The Hunger Games: Catching Fire

Check out The Hunger Games: Catching Fire film review with Howard Groves.

Cert: 12A

Runtime: 146 mins

Director: Francis Lawrence

Cast: Jennifer Lawrence, Liam Hemsworth, Elizabeth Banks, Josh Hutcherson, Sam Clafin

Rating: **** 

I missed the first film at the cinema, dismissing it as something I would not enjoy, but having caught up with it recently on Sky, I found it had more to offer than I thought, with a strong performance by Jennifer Lawerence and I could understand why it had received such favourable feedback. I have not read the Suzanne Collins novels upon which this film franchise is based and maybe sometimes it is better that way.

So having just been along to the Vue in Watford, where for the first time ever, I actually had someone who served me that engaged in a conversation about films and seemed to enjoy being there, I was informed that this is getting sold out most evenings and for the moment is the must see movie.

The first comment to make is if you have not seen The Hunger Games do not go and see this hoping that you may pick up what is going on, yes one might enjoy the action and drama but without the back story I think the viewer would be missing too much. Neither is it a film that is purely for teenagers, a view I probably held by not going along to watch the first film.  This is a tense thriller, where one gets enveloped with the injustice that seems to pervade almost every scene and with dark undertones about a future world that at times may seem uncomfortably close to our own.

The Hunger Games: Catching Fire begins virtually where the previous film left off, with Katniss Everdeen (Jennifer Lawrence) having survived The Hunger Games.  This is the event central to the film which involves young people being randomly chosen from the poorer Districts each year in a ritualistic and orchestrated fight to the death, watched by the wealthy in the Capitol, the thriving metropolis of Panem (although it always sounds like Pan Am whenever mentioned, which maybe makes things even more sinister).

Having both survived the 74th Hunger Games, Katniss and Peeta Mellark (Josh Hutcherson) are obliged to go on a tour of victory visiting all of the Districts, playing out the role of would be lovers, a ploy that successful helped them  win the games but also the hearts of those watching. Katniss, however, is no ordinary young lady from District 12 and this leads her to increasingly become a focal point for a rebellion whose potency grows as the story develops and which both Katniss and Peeta witness being brutally suppressed on their journey.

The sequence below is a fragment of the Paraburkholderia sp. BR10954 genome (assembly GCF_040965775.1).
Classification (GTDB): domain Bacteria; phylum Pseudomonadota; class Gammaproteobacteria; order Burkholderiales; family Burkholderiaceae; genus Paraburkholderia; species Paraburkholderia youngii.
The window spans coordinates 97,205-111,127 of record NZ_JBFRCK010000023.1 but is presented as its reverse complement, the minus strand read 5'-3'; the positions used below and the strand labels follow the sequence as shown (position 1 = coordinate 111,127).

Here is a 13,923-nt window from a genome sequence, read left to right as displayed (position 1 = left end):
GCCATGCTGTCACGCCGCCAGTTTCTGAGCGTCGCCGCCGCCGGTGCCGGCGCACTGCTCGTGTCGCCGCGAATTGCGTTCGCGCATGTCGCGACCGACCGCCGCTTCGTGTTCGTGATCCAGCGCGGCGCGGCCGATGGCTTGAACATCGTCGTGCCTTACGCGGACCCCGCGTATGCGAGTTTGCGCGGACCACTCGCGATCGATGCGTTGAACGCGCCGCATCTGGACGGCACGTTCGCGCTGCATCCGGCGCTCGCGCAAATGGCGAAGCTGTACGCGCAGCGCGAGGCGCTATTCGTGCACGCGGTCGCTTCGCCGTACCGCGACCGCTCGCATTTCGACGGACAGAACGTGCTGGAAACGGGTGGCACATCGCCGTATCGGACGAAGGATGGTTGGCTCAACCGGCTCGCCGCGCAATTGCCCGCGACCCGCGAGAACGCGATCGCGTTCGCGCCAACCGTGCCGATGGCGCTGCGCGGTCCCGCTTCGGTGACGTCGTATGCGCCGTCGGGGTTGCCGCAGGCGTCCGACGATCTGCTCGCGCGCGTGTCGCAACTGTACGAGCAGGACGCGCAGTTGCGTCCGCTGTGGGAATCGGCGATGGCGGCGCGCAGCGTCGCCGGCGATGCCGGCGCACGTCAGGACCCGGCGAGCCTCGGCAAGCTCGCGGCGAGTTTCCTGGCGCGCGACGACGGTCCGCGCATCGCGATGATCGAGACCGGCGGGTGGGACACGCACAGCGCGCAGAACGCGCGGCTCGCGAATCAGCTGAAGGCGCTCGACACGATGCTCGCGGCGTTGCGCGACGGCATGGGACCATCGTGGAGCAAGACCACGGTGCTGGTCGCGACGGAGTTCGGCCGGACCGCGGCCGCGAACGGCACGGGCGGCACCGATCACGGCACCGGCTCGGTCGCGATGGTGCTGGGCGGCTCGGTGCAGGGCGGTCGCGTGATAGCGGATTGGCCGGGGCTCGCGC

A menacing President Snow (Donald Sutherland), acutely aware that the manner in which Katniss had defied the Games had begun to slowly unleash a movement that potentially threatens the stability of Panem, tries to control events and the masses, initially through pressure on Katniss and then by manipulating the 75th Hunger Games a “Quarter Quell” involving earlier winners.

All the of the previous characters supporting the “tributes”are involved once again as a shocked Katniss and Peeta find themselves embroiled in another fight for life, this time pitching themselves against the best of earlier Games as well as rampaging  Baboons and clouds of poisonous gas.

This second film gives us far more insight into the political skulduggery, brutality and inequality which so much of Panem is built upon. Uncomfortably some images and content may not be far removed from some aspects of our own world and the television coverage of the Hunger Games, fronted by the wonderful Stanley Tucci, might make one reflect on the current obsession with and extremes of reality TV.

Against this backcloth the whole cast deliver a film where most of the characters stir an emotion of some description and I found myself caring about who survived and who did not and almost willing some form of retribution against what has been an all controlling state power. At the centre of the cast is Jennifer Lawerence, rapidly becoming an actress that one would go and see no matter what film she was in. Having won an Oscar for Silver Linings Playbook, arguably made the first Hunger Games what it was, she gives an even better performance here as she has much more to go at in the developing plot and storyline, seemingly never delivering anything but a compelling scene.

There are plot twists, bluff and double bluff this time around and with no advanced knowledge of the novels I did not foresee where this film would finally end up, which is why it keeps you very much on the edge during its long running time.

The final book Mockingjay is split into two further films and I would definitely recommend this one, I hope the franchise has enough to sustain another two episodes but I’m quite sure if Jennifer Lawrence has anything to do with it they should be well worth watching.

Written by Howard Groves

(The Hunger Games: Catching Fire is available to buy on DVD and Blu-Ray)

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